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Environmental tobacco smoke increases school absenteeism.

Gilliland FD, Berhane K, Islam T, Wenten M, Rappaport E, Avol E, Gauderman W J, McConnell R, Peters JM. 2003. Environmental tobacco smoke and absenteeism related to respiratory illness in schoolchildren. Am J Epidemiol 157:861-869.

Research has shown that exposure to household environmental tobacco smoke (ETS) is responsible for respiratory illnesses among young children; however, the ETS-associated morbidity for school-age children is less well defined. Previous research by a team including NIEHS grantees Frank Gilliland, William J. Gauderman, and John Peters of the Keck School of Medicine, University of Southern California, has shown that asthma-related school absenteeism is a major problem in Southern California, accounting for a large portion of all absences. To determine the extent to which ETS exposure might be implicated in school absenteeism, these researchers and colleagues investigated the relationship between ETS exposure, asthma status, and respiratory illness-related school absences in 1,932 fourth-grade schoolchildren from 12 Southern California communities.

At study entry, more than 18% of the children were exposed to household ETS. Overall, ETS exposure was associated with a 27% increase in risk of school absences related to respiratory illness. Children living in a household with two or more smokers were at a substantially higher risk (75%) of such absences. Children with asthma were at the greatest increased risk of school absences related to respiratory illness. When exposed to one smoker, the risk for children with asthma was 2.35 times higher, and when exposed to two or more smokers, the risk increased to 4.45 times higher. Children who were exposed to ETS also had higher rates of absences related to all types of illness.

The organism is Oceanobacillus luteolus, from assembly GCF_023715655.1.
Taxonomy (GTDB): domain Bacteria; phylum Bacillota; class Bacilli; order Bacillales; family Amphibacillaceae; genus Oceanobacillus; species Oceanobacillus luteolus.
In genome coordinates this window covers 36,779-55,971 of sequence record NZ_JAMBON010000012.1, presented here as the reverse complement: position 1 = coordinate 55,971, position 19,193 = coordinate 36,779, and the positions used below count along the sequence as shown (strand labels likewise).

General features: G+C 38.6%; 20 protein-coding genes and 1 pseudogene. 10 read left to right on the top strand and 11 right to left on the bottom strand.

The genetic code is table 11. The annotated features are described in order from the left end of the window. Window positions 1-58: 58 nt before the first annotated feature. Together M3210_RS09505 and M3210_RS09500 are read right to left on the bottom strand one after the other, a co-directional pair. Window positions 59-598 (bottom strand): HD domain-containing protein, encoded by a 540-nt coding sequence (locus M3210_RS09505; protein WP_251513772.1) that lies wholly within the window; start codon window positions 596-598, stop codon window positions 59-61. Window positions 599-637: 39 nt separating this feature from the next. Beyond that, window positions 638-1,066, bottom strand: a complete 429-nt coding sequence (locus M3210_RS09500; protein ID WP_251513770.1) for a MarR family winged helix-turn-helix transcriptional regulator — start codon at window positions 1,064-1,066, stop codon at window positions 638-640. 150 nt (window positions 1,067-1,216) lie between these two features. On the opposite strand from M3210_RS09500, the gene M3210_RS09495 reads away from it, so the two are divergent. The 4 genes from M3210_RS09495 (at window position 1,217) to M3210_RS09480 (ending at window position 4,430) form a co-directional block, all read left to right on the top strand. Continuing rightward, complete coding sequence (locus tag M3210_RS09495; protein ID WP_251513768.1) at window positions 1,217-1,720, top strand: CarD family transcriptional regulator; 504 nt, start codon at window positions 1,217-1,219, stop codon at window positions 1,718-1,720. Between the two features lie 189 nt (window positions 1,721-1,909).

This study demonstrates that ETS exposure is associated with increased respiratory illness-related school absenteeism among school-age children, with much higher risks for children with asthma. Approximately 9 million children in the United States suffer from asthma, and related school absences cause millions of lost work hours for parents who must stay home to care for their children. This research shows that ETS plays a major part in some of these absences and points out the need for smoking cessation programs, especially for the parents of children with asthma.
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Title Annotation:Headliners
Author:Phelps, Jerry
Publication:Environmental Health Perspectives
Date:Oct 1, 2003
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